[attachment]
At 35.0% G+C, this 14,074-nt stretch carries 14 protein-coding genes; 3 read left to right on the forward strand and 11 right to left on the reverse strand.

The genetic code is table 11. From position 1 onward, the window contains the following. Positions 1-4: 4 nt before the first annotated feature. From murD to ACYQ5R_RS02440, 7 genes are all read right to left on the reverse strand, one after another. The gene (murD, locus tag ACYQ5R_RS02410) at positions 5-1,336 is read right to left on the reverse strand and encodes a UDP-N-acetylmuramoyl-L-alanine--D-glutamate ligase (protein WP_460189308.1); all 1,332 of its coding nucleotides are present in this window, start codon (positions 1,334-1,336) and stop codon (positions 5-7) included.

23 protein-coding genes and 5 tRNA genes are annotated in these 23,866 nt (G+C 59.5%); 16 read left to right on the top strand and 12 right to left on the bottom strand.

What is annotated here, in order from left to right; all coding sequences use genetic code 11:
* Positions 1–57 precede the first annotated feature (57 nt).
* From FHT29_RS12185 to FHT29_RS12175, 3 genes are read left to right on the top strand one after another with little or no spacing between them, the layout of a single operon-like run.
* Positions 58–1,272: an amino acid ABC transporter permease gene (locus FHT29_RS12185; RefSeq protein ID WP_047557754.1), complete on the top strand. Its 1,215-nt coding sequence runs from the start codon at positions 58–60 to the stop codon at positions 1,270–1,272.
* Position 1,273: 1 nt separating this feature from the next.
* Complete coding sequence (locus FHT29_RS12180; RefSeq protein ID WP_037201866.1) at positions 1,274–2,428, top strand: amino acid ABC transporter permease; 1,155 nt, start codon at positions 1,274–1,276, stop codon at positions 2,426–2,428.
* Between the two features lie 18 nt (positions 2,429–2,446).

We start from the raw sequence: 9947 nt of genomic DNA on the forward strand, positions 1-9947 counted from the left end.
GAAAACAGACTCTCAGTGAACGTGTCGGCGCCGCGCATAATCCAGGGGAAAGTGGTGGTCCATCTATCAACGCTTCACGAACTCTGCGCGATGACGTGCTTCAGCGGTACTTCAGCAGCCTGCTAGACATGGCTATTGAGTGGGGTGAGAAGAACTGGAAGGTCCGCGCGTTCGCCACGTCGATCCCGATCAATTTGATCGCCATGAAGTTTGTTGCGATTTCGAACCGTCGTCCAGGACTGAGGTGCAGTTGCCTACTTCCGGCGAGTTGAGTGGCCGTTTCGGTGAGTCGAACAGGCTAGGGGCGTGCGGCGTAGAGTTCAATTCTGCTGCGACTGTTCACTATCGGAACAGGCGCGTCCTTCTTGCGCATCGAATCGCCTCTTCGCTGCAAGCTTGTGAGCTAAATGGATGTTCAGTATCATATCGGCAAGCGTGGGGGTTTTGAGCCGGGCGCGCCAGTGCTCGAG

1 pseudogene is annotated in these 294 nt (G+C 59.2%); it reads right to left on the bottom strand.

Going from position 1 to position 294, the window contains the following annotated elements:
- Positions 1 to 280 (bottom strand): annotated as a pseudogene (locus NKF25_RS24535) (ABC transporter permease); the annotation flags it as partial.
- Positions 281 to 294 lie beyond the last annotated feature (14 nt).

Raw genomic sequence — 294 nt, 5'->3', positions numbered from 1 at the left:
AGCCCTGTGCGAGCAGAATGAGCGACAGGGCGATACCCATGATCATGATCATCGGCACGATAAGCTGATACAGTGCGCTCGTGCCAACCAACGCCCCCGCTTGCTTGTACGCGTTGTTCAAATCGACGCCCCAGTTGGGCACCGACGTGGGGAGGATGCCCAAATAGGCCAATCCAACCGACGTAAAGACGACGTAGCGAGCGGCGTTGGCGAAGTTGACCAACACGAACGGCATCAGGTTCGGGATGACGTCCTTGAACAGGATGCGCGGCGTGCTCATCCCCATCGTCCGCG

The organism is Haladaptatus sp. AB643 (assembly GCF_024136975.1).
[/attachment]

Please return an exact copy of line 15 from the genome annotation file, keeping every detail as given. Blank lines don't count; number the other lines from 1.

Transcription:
- Positions 1 to 280 (bottom strand): annotated as a pseudogene (locus NKF25_RS24535) (ABC transporter permease); the annotation flags it as partial.